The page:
I have not heard any Christian claim this in any academic setting. The most Christians usually say about morality in this context is that without a transcendent law giver no absolute morality can be derived and that without one we are left with either a regress into subjectivity or a complete denial of morality. Or in other words if God is dead than all ...


5

Even when a philosophy is contrary to Christianity, it is often good to study it, so as to be able to understand what other people think. Such philosophies may also have valid points, despite some erroneous parts. For example, Marxism, which is fundamentally incompatible with Christianity because it is explicitly materialistic and promotes a violent class ...


5

Here's S.Th., I, q.46, a.2, ad 7, for reference: In efficient causes it is impossible to proceed to infinity "per se"—thus, there cannot be an infinite number of causes that are "per se" required for a certain effect; for instance, that a stone be moved by a stick, the stick by the hand, and so on to infinity. But it is not impossible to ...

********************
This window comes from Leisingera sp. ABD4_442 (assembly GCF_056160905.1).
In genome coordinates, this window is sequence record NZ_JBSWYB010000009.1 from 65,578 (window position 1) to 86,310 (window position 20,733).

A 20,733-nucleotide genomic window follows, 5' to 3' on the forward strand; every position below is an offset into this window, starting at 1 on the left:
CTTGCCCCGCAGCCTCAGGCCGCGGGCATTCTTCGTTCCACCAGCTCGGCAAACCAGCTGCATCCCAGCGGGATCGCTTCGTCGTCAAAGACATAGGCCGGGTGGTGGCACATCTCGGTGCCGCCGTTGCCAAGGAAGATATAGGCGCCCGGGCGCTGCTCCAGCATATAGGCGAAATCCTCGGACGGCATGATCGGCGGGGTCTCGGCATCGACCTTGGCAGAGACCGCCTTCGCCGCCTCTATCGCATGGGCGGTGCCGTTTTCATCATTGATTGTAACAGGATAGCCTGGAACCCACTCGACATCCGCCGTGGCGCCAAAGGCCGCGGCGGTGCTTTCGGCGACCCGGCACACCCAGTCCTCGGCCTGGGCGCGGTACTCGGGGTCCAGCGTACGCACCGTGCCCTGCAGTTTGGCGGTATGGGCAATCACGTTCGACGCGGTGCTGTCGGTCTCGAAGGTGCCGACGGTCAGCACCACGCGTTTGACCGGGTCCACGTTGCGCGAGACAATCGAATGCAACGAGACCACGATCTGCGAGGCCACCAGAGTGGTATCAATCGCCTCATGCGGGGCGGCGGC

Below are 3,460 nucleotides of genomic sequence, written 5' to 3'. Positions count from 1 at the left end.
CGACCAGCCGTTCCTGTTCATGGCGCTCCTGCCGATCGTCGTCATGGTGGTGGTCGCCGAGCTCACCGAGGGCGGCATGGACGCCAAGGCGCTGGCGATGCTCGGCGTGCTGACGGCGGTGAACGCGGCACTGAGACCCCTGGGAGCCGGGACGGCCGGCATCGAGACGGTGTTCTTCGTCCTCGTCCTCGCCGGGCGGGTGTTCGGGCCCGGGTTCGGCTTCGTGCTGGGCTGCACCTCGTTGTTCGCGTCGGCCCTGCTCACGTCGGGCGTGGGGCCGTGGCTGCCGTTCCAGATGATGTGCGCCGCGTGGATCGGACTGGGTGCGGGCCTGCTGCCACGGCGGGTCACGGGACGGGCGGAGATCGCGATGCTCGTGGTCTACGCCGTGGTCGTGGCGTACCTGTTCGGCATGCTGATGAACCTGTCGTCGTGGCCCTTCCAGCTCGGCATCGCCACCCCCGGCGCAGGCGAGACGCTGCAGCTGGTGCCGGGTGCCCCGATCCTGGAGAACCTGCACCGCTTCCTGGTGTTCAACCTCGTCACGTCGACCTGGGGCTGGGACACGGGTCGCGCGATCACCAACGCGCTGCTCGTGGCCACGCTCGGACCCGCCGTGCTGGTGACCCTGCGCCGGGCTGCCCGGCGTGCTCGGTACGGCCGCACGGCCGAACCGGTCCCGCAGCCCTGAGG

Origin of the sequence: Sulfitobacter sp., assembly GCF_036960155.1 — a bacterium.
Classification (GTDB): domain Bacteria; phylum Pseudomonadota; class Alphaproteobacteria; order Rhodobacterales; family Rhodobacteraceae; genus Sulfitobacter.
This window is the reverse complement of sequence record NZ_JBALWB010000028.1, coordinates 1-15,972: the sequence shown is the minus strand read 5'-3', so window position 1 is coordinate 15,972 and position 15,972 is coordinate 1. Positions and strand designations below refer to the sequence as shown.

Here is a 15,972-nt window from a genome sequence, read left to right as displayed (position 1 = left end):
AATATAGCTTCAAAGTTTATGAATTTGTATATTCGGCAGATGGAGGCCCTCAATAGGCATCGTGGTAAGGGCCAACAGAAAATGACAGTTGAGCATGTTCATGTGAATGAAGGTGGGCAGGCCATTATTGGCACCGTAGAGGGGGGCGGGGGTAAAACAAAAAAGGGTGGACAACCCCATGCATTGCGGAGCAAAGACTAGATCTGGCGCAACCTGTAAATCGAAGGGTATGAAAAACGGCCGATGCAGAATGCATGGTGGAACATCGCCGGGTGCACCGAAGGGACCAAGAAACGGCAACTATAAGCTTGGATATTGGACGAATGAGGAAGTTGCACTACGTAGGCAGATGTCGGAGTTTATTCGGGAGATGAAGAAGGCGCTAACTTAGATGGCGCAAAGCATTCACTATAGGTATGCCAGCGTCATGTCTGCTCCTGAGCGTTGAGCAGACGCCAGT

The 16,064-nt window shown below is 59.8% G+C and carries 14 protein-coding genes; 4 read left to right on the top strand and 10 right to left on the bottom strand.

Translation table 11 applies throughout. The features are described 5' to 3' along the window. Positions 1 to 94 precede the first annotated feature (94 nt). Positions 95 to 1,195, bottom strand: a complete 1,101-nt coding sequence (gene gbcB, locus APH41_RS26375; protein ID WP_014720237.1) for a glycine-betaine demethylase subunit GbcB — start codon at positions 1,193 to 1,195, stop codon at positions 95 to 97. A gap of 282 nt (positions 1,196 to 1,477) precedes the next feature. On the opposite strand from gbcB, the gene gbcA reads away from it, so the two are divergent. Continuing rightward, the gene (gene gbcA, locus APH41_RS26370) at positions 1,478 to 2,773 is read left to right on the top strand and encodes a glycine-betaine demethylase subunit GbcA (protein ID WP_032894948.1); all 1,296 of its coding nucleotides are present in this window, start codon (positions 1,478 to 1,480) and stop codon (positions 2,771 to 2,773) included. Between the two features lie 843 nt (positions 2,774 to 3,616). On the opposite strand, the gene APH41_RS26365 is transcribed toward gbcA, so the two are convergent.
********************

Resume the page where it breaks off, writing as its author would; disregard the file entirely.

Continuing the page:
5

The problem is known as "theodicy". Actually, this is just one portion of the problem of theodicy, but it's part of the "How can a good God permit evil?" question. "How God could create beings that will go to Hell" is subset of the problem of theodicy. This is one of the most commonly covered questions in the field of Apologetics. A Bing/Google/(Choose ...


5

Yes. In his book, The Problem of Pain, popular Christian author C.S. Lewis discusses Adam's sin in the context of Scientific understanding of his time, which included Darwinism. He presents an understanding in which those creatures, guided by the hand of God, became man. Despite Lewis' prominence in twentieth century Christianity, this particular viewpoint ...


5

God is not a person. God is a Being. Within the One Being of God subsist the three persons of the Father, the Son, and the Holy Spirit. Together, these three make up the One Being of God. When Jesus was baptised in the River Jordan, all three were present: the Father whose voice was heard from heaven, the Son who was being baptised, and the Holy Spirit who ...


5